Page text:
Top puppy raiser says dogs at center of SPCA neglect trial were well cared for

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More than 30 dogs were rescued by the SPCA.

SPCA/PROVIDED

More than 30 dogs were rescued by the SPCA.

A reputable puppy breeder on trial for negligence said his dogs were well cared for and were only tied up or confined for short periods.

Barbara Glover, 83, and her daughter Janine Wallace, 61, deny six counts of failing to relieve an animal’s pain or distress, and 30 counts of failing to meet physical needs , animal health and behavior.

They face a trial by judge alone at Manukau District Court in South Auckland.

The court has previously heard from SPCA inspectors, tipped off by a member of the public in 2017, that they found German Shepherds in cages with their own feces and puppies living in filthy conditions at the duo’s farm in Mangatangi.

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Wallace began testifying in his own defense this week.

She said she and her mother were “shocked” when the SPCA arrived in July 2017.

Barbara Glover and Janine Wallace deny animal abuse.

Catrin Owen / Stuff

Barbara Glover and Janine Wallace deny animal abuse.

Glover and Wallace were known as top German Shepherd breeders and ran Volkerson Kennels, which was established in 1962, the court heard.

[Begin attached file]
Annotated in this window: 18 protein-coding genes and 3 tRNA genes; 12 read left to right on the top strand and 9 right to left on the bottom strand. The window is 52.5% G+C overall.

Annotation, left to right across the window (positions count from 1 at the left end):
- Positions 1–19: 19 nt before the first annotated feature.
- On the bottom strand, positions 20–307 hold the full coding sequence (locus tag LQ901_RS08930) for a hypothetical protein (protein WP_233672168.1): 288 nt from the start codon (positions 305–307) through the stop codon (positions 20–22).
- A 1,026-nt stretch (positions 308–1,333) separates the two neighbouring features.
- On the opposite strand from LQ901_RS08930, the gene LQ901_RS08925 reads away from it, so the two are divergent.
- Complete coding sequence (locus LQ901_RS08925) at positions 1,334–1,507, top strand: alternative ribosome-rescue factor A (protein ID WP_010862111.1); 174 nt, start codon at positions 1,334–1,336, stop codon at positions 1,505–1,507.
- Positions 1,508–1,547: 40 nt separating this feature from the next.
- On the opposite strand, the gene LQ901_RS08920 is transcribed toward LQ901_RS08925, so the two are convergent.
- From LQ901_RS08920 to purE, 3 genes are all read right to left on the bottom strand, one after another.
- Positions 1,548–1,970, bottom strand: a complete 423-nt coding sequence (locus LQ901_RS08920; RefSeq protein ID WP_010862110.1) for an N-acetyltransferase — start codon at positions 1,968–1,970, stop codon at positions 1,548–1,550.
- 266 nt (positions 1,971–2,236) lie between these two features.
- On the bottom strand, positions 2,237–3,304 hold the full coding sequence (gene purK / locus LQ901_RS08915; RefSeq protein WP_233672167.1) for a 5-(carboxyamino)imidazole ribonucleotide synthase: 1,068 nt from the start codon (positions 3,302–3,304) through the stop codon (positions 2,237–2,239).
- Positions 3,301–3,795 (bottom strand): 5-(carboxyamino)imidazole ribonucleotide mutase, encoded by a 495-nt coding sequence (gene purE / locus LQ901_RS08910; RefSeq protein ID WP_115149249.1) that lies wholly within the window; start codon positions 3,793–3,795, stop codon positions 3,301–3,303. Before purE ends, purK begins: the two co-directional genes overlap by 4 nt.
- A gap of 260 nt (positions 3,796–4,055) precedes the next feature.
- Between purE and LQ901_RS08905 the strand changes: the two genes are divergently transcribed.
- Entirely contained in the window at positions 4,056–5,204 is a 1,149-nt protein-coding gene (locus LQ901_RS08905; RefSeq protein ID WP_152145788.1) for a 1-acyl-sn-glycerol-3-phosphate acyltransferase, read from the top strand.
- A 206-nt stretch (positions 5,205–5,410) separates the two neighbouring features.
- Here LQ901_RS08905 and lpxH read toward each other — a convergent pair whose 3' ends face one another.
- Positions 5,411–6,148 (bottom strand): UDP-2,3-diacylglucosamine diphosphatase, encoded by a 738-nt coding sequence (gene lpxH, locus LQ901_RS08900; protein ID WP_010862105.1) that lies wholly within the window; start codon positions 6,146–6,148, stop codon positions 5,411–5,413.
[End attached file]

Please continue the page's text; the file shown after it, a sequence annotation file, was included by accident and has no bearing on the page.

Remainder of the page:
“I’ve grown up with German Shepherds all my life…it’s a hobby, a sport we’ve done all our lives.”

During her testimony, Wallace told the court that she started her day at 4 a.m. with the puppies. She exercised them, fed them and cleaned their area.

She would then move on to older dogs.

As sheds and areas were cleared, sometimes puppies and dogs were placed in confined areas, but only for short periods, she said.

A number of dogs were found tied up when the SPCA visited the Mangatangi farm in 2017.

SPCA/PROVIDED

A number of dogs were found tied up when the SPCA visited the Mangatangi farm in 2017.

Dogs would also only be temporarily restrained, Wallace said.

Some dogs were tethered for their own safety to ensure they didn’t run free or force their way into a field with deer, she said.

The kennels were cleaned daily, often twice, but due to the old concrete they didn’t always look as clean as they did, she said.

The breeder also disputed claims that dogs were exposed to ammonia, living in their own feces or left without fresh water.

“We weren’t told in advance that the SPCA was suddenly coming, it’s a snapshot in time…we move them, exercise them, train them, nurse them and walk them daily,” Wallace said.

Fifteen dogs were seized by the SPCA in October 2017, after the couple received several notices about their inadequate shelter and care.

However, “they should never have been relieved,” Wallace said on Friday.

“They should never have been relieved,” Wallace said on Friday.

“They were 1000% healthy in every way.”

The trial before Judge Karen Grau continues.

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